Mosaic Theater Company Announces The World Premiere Workshop Production Of SHAME 2.0
Mosaic Theater Company of DC is proud to announce the second installment in its annual Voices From a Changing Middle East Festival, the world premiere workshop production of Shame 2.0 (With Comments From The Populace). Previews begin on January 30, 2019 with a press opening on Thursday, February 7, 2019 at 7:30pm in the Lang Theatre at the Atlas Performing Arts Center. The 19 performance run will be informed by a stripped down aesthetic and an emphasis on script updates through the lengthier than usual preview period and the evolving nature of the documentary-based rehearsal process.
In support of this ambitious collaborative work, Mosaic Theater Company was recently awarded Theatre Communications Group's Global Connections: IN THE LAB grant to further preexisting international collaborations. Mosaic will utilize this grant to fly co-authors Einat Weizman (Tel Aviv) and Morad Hassan (Haifa) to Washington, DC. An expansion and adaptation of Shame, Weizman and Hassan's original one-act play, Shame 2.0 (With Comments From The Populace) represents an expansive, provocative updating by Mosaic's Founding Artistic Director and award-winning playwright Ari Roth (Born Guilty, Life In Refusal, Andy and The Shadows). The two-act play is staged by longtime DC director, John Vreeke (Mosaic's The Return; Born Guilty, Woolly Mammoth Theatre Company Director) and features Colleen Delaney (Theater J's Bal Masque; Andy and The Shadows), Lynette Rathnam (Mosaic's When January Feels Like Summer; Signature's 4380 Nights), and Palestinian actor Morad Hassan (Motti Lerner's The Admission; Waiting For Godot, both at The Jaffa Theatre).
BLURB - Hate mail. Death threats. Incarceration. Artists under siege and house arrest. This is happening. Now. This is Shame 2.0 (With Comments From The Populace). This blistering documentary portrait is ripped right from today's headlines as it chronicles Israelis and Palestinians working together in the face of government censorship, artistic suppression, and Loyalty Oaths. We see the costs on embattled artists in a conflict-ridden region unfold onstage.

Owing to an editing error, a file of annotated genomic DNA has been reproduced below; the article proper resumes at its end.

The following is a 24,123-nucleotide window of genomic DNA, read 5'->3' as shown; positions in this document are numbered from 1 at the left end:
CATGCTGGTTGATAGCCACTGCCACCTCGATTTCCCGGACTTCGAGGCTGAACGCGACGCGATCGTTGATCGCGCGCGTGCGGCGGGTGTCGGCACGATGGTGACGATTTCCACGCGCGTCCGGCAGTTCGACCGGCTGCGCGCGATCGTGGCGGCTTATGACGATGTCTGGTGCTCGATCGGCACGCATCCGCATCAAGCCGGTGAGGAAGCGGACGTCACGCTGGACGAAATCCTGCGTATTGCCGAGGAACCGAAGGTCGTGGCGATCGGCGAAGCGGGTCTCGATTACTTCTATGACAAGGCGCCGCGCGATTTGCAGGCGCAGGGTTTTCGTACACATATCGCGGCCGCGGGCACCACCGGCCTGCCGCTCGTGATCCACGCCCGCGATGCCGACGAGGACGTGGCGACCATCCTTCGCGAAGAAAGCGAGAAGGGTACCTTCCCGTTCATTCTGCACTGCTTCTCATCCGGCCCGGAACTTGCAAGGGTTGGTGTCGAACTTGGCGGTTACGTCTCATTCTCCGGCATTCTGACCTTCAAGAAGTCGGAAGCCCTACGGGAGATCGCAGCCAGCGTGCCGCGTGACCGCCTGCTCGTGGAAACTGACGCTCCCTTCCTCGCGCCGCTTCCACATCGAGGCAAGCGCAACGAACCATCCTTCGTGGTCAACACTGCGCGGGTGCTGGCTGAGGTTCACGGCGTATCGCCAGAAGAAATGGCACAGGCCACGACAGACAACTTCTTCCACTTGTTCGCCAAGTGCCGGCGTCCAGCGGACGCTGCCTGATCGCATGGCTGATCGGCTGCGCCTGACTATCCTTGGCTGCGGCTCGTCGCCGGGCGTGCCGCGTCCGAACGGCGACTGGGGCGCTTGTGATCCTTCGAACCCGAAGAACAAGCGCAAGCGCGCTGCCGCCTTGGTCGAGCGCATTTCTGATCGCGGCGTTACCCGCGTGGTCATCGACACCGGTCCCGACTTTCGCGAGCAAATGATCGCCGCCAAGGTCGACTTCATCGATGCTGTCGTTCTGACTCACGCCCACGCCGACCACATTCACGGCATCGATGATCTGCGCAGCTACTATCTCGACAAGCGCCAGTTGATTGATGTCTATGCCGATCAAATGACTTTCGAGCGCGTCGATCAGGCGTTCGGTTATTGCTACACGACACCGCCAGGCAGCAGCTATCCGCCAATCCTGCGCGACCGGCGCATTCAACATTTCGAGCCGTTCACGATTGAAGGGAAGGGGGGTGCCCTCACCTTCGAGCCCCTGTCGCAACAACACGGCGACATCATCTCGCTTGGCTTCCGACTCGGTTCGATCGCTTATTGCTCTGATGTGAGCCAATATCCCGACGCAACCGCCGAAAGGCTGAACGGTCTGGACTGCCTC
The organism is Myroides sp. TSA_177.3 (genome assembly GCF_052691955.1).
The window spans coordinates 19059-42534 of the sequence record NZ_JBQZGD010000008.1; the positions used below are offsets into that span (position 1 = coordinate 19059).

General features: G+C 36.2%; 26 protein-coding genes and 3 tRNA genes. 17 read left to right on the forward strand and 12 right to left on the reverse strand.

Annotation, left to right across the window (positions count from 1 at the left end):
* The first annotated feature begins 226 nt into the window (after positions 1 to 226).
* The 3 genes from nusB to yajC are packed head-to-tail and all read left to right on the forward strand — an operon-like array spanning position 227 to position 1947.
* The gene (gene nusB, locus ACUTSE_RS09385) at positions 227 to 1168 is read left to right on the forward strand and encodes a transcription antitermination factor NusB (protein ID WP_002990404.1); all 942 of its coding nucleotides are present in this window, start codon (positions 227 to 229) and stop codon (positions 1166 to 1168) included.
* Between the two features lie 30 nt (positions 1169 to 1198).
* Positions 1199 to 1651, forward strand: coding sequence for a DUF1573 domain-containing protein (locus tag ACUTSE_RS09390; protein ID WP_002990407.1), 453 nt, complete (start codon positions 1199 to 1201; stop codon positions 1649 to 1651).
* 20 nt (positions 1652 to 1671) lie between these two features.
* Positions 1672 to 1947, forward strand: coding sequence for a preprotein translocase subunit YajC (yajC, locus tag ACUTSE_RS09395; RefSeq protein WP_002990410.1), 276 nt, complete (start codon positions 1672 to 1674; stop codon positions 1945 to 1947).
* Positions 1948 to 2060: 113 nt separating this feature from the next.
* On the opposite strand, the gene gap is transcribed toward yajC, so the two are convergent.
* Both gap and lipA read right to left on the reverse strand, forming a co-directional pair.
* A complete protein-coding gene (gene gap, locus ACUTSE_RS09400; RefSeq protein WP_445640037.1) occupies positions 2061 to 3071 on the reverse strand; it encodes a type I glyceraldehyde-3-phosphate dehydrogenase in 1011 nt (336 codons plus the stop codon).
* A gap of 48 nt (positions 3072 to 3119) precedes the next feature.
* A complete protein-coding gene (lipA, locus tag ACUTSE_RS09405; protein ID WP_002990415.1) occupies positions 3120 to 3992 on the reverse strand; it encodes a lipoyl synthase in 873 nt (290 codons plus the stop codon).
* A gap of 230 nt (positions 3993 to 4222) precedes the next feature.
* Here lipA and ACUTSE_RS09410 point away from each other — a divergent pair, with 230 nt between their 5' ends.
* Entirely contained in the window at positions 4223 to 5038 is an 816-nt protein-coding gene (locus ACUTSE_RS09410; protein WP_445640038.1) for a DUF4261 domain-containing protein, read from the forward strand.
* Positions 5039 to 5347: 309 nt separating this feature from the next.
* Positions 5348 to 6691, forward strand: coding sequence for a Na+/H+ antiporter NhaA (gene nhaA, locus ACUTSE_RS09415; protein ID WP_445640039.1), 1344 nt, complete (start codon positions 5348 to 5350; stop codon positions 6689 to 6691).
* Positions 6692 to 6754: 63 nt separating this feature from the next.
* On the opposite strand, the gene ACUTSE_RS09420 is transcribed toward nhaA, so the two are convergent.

Shame 2.0 integrates live readings of actual Facebook messages, tweets, and voicemails to punctuate the raw, true story of Einat Weizman and Morad Hassan as they strive to use art as a tool for cultural resistance, facing obstacles from a crusading Minister of Culture and Sport who has come to Washington to disrupt their testimony. It is a gripping snapshot of now, written in realtime.
Co-author of the original play, Einat Weizman, comments, "I could not imagine a better partner for this work than Ari Roth. Even before I met Ari personally, I closely followed his career, his commitment to the theater and to the exposure of politically non-conforming voices. I was deeply impressed by his willingness to pay a price for his choices. Ari was a good example of how theater should be conducted. So it was a great honor for me when he was interested in our play and I felt my play was in the safest hands there was."